One of Orange's largest shopping centres will be re-branded as The Village on Summer Street as part of a $1.6 million upgrade.
The owner of the Summer Centre complex, Sydney company BMPS 88, is planning a new facade, signage and internal alterations.
A development application has been lodged with Orange City Council and is currently on public exhibition until Tuesday April 13.
The aim is to improve its presentation [and] activate its eastern edgeDA to Orange City Council
It states the proposed work was being done to complement the company's $25 million 98-room hotel/motel and shops complex on Summer Street which has already gained planning approval.
A key part of the redevelopment is the removal of several trees against a wall on the eastern side which would be opened up with new 'glazed shopfronts' and an outdoor seating area.
It said the four trees were 'introduced species.'
"Retention of these trees is not possible," the DA states.
"A key aim of the proposed development is to activate the eastern wall of the centre by providing new shopfronts that open onto external seating areas.
"In the context of the recently approved [hotel] development, it is considered an appropriate juncture to undertake an upgrade of the shopping centre building itself.
"The aim is to improve its presentation, activate its eastern edge and to achieve an appropriate visual and operational nexus between the existing and future development within the Summer Centre precinct."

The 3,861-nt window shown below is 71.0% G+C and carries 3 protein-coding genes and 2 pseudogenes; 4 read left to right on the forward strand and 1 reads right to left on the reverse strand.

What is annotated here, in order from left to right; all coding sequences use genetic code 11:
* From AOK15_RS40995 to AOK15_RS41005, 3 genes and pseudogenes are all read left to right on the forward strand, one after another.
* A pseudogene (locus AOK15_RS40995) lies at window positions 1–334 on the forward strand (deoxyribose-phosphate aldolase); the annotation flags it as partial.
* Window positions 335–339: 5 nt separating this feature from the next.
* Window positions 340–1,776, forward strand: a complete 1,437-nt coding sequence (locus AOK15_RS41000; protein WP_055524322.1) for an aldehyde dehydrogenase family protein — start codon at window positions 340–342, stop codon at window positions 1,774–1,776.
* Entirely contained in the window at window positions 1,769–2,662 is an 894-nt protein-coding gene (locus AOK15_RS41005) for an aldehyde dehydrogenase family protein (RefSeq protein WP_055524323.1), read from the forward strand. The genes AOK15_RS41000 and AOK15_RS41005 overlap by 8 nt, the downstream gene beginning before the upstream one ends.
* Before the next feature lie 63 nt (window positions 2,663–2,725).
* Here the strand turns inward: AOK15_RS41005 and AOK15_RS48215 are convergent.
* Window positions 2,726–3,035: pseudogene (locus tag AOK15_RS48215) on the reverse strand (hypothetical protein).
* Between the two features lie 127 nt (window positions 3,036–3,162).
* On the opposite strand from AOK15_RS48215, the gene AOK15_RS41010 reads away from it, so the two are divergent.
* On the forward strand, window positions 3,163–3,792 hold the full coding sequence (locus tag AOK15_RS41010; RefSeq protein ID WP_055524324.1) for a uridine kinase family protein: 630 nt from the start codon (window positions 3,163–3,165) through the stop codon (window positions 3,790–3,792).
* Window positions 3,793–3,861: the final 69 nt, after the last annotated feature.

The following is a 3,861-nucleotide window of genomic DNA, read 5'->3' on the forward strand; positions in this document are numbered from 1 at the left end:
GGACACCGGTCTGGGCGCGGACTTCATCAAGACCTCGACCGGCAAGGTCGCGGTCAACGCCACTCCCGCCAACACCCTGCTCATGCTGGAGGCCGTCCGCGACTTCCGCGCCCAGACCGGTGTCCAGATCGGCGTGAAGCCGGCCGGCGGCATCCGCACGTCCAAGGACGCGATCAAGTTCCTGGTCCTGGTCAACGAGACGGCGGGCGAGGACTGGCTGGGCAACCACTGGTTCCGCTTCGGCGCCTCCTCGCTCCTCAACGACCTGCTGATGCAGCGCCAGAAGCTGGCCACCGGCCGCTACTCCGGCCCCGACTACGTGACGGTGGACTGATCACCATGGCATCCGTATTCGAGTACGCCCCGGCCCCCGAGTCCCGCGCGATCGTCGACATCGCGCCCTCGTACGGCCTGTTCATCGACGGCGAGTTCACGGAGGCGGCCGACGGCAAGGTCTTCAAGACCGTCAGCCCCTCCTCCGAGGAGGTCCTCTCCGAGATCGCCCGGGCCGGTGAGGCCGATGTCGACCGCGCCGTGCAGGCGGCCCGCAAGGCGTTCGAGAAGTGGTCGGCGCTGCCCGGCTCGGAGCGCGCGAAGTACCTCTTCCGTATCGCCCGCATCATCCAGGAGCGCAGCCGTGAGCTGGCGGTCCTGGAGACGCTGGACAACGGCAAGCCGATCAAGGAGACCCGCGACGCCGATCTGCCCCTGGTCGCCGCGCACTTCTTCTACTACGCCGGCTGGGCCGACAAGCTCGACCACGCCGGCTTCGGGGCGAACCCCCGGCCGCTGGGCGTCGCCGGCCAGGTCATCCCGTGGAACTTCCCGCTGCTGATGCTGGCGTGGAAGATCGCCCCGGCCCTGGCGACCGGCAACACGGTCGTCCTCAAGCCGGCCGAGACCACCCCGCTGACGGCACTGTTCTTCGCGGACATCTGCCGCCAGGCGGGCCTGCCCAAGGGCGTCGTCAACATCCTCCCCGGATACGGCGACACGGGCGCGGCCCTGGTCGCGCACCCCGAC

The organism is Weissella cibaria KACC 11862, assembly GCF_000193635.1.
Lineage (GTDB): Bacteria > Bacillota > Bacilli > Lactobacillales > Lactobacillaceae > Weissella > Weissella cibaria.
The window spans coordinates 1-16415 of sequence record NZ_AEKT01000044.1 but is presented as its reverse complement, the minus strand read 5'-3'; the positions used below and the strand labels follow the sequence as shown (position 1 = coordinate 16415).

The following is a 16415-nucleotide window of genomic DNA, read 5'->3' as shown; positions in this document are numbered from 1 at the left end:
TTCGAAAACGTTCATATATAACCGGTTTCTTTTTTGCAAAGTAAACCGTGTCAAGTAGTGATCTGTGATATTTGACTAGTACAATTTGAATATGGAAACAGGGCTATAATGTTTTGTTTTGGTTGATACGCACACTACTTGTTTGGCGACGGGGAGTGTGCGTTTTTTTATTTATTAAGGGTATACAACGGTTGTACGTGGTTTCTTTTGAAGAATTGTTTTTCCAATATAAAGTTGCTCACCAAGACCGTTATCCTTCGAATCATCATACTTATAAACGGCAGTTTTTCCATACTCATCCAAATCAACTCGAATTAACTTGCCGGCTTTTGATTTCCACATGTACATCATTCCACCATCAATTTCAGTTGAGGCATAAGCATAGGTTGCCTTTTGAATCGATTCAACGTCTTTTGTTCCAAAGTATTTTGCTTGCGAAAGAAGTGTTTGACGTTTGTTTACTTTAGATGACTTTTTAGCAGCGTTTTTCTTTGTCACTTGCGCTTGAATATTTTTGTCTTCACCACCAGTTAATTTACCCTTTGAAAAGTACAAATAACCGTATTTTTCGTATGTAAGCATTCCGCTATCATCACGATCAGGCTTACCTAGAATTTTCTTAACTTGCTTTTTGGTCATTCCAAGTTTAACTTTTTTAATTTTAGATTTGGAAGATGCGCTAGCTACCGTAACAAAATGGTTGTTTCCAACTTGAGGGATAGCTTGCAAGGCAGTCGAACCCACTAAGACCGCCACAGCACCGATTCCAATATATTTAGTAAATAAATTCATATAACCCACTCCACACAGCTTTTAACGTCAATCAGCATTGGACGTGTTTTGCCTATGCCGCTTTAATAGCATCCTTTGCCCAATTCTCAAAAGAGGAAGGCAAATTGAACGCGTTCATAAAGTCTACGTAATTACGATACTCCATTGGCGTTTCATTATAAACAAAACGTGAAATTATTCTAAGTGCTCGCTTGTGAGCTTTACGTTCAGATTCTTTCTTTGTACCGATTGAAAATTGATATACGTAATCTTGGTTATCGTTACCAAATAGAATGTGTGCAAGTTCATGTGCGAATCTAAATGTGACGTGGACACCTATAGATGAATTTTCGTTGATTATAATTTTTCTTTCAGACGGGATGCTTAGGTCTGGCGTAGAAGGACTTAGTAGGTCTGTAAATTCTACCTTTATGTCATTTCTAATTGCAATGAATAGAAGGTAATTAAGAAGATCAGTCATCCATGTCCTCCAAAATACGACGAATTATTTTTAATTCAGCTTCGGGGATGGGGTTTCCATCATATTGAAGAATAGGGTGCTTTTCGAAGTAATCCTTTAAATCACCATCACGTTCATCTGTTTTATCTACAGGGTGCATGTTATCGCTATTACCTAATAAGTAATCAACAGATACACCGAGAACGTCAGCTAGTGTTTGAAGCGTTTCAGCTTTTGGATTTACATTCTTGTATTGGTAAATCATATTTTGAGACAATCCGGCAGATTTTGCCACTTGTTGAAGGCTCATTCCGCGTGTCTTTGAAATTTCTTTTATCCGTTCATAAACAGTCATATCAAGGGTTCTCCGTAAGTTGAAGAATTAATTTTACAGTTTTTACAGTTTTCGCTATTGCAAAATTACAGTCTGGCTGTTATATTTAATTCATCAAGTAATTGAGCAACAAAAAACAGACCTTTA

The front of the centre will see existing awnings removed and shopfronts refreshed.
Planter boxes will be placed as a border between the outdoor sitting areas and the car park.
Apart from large Village on Summer Street branding the work will seek to unify the appearance of the whole complex.
A new amenities block will also be constructed at the centre.
The DA said the existing centre complex's appearance lacked harmony.
"The Dan Murphy's tenancy at the western edge of the shopping centre presents as a somewhat separate building with a different facade treatment and colour scheme," it said.
"The building offers little to no activation along its eastern side where it presents to a customer car park. In this regard, the east elevation comprises a relatively long brick wall and a series of solid doors, interrupted only by a secondary entrance door that provides corridor access from the eastern car park to the centre."
It said extra car parking spaces were not required.
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